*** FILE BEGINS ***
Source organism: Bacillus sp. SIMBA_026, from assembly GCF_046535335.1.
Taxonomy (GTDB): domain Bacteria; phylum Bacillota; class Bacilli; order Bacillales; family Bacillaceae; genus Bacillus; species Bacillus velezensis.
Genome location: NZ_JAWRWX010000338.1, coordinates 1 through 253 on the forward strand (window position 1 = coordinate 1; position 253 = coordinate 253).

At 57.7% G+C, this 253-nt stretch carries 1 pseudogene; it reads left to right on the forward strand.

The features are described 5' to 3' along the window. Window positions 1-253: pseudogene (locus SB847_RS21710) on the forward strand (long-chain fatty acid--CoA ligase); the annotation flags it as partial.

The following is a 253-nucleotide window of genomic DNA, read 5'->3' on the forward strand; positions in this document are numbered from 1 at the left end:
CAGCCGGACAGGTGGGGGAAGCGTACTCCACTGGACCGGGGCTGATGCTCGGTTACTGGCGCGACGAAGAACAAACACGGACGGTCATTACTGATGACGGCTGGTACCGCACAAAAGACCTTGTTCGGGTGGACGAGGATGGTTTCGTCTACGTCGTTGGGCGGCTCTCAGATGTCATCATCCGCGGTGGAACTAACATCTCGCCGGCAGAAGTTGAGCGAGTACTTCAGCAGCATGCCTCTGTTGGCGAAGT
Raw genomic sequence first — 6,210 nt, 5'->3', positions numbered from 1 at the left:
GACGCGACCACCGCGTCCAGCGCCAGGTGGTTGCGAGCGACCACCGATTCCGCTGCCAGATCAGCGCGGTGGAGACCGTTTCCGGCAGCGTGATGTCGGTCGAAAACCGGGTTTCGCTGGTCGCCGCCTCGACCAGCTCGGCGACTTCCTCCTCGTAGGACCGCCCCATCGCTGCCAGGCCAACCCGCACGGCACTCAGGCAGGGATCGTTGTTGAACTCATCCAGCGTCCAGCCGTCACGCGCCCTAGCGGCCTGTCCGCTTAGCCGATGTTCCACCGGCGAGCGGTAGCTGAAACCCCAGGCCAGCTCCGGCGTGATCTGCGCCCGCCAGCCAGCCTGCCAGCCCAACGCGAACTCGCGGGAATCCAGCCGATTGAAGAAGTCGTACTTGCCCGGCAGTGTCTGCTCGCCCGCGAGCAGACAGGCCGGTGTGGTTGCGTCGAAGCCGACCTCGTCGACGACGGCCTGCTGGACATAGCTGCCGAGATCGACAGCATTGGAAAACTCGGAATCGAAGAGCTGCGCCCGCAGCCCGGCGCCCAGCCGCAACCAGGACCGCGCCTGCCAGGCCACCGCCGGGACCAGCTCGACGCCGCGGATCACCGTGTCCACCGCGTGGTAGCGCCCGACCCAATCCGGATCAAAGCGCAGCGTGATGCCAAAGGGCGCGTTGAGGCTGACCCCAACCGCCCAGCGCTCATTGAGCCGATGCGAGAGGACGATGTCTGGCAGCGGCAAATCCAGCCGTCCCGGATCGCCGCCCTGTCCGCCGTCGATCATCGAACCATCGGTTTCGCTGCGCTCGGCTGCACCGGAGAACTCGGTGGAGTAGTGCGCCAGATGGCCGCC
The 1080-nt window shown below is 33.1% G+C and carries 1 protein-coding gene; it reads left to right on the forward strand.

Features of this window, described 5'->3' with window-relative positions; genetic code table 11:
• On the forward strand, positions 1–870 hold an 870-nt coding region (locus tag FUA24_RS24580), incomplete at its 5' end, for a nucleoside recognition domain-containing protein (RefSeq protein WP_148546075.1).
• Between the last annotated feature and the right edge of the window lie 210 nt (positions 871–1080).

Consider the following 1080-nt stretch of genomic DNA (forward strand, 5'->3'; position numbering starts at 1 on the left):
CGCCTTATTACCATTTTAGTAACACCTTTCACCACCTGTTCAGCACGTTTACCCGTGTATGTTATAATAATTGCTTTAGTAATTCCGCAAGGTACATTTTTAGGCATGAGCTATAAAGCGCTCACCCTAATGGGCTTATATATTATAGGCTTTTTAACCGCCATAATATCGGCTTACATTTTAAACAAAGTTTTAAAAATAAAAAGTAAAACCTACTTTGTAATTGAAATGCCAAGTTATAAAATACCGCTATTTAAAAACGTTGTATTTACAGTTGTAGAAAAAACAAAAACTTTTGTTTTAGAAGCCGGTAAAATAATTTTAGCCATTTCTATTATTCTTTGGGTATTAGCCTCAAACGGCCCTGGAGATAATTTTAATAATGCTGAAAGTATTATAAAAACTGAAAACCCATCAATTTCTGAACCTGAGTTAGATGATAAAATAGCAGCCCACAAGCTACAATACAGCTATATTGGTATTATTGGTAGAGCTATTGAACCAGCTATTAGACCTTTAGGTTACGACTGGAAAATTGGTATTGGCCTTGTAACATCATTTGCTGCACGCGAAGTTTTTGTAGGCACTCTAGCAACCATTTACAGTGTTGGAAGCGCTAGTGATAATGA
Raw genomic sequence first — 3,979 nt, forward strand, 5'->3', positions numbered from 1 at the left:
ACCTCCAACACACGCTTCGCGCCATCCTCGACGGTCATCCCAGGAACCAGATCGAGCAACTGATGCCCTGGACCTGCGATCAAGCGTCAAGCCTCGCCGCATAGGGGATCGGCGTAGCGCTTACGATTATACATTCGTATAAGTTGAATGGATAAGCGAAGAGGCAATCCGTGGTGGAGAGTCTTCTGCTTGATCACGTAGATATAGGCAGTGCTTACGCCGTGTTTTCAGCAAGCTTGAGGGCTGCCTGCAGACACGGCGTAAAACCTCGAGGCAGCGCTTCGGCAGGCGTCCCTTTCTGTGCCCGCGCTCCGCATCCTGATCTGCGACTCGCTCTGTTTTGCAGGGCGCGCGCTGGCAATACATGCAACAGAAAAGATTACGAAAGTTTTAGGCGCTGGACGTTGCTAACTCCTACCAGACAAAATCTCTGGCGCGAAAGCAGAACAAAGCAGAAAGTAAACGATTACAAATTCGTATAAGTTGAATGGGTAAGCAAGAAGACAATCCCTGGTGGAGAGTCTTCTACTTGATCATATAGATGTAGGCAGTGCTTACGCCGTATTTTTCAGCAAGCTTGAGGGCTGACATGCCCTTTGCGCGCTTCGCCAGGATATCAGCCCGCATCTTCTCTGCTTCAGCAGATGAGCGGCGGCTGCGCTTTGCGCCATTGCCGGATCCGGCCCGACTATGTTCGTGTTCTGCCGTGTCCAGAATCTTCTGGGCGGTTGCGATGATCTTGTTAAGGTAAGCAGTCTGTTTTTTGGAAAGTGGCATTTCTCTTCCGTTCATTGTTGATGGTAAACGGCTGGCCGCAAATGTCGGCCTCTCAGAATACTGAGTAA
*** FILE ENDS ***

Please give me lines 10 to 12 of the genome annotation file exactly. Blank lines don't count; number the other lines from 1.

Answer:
The 1080-nt window shown below is 33.1% G+C and carries 1 protein-coding gene; it reads left to right on the forward strand.

Features of this window, described 5'->3' with window-relative positions; genetic code table 11:
• On the forward strand, positions 1–870 hold an 870-nt coding region (locus tag FUA24_RS24580), incomplete at its 5' end, for a nucleoside recognition domain-containing protein (RefSeq protein WP_148546075.1).